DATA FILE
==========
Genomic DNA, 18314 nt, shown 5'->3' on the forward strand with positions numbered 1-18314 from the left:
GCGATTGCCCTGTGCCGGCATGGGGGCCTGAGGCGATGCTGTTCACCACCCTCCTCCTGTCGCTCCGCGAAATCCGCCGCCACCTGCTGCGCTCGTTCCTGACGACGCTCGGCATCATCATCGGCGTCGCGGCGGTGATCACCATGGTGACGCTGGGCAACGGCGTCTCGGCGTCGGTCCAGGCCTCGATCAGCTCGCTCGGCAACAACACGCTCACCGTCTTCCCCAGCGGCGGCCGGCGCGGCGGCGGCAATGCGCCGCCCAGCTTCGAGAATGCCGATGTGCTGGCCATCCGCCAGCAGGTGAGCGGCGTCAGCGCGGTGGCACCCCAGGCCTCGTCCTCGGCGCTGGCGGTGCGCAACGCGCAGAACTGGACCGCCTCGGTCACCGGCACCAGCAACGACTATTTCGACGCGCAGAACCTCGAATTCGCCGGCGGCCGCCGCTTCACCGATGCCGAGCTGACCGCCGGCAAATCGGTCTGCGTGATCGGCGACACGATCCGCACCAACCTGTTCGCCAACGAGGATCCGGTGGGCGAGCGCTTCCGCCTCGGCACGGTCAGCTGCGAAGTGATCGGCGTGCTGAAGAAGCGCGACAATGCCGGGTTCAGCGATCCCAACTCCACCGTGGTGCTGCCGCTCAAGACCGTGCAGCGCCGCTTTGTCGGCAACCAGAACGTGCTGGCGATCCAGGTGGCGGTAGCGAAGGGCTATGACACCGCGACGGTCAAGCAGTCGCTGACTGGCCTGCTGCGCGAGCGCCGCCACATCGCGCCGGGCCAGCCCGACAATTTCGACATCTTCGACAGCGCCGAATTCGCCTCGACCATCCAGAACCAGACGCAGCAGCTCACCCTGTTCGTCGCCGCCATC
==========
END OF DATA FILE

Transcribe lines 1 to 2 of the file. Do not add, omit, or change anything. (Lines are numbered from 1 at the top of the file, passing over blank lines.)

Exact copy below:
Genomic DNA, 18314 nt, shown 5'->3' on the forward strand with positions numbered 1-18314 from the left:
GCGATTGCCCTGTGCCGGCATGGGGGCCTGAGGCGATGCTGTTCACCACCCTCCTCCTGTCGCTCCGCGAAATCCGCCGCCACCTGCTGCGCTCGTTCCTGACGACGCTCGGCATCATCATCGGCGTCGCGGCGGTGATCACCATGGTGACGCTGGGCAACGGCGTCTCGGCGTCGGTCCAGGCCTCGATCAGCTCGCTCGGCAACAACACGCTCACCGTCTTCCCCAGCGGCGGCCGGCGCGGCGGCGGCAATGCGCCGCCCAGCTTCGAGAATGCCGATGTGCTGGCCATCCGCCAGCAGGTGAGCGGCGTCAGCGCGGTGGCACCCCAGGCCTCGTCCTCGGCGCTGGCGGTGCGCAACGCGCAGAACTGGACCGCCTCGGTCACCGGCACCAGCAACGACTATTTCGACGCGCAGAACCTCGAATTCGCCGGCGGCCGCCGCTTCACCGATGCCGAGCTGACCGCCGGCAAATCGGTCTGCGTGATCGGCGACACGATCCGCACCAACCTGTTCGCCAACGAGGATCCGGTGGGCGAGCGCTTCCGCCTCGGCACGGTCAGCTGCGAAGTGATCGGCGTGCTGAAGAAGCGCGACAATGCCGGGTTCAGCGATCCCAACTCCACCGTGGTGCTGCCGCTCAAGACCGTGCAGCGCCGCTTTGTCGGCAACCAGAACGTGCTGGCGATCCAGGTGGCGGTAGCGAAGGGCTATGACACCGCGACGGTCAAGCAGTCGCTGACTGGCCTGCTGCGCGAGCGCCGCCACATCGCGCCGGGCCAGCCCGACAATTTCGACATCTTCGACAGCGCCGAATTCGCCTCGACCATCCAGAACCAGACGCAGCAGCTCACCCTGTTCGTCGCCGCCATC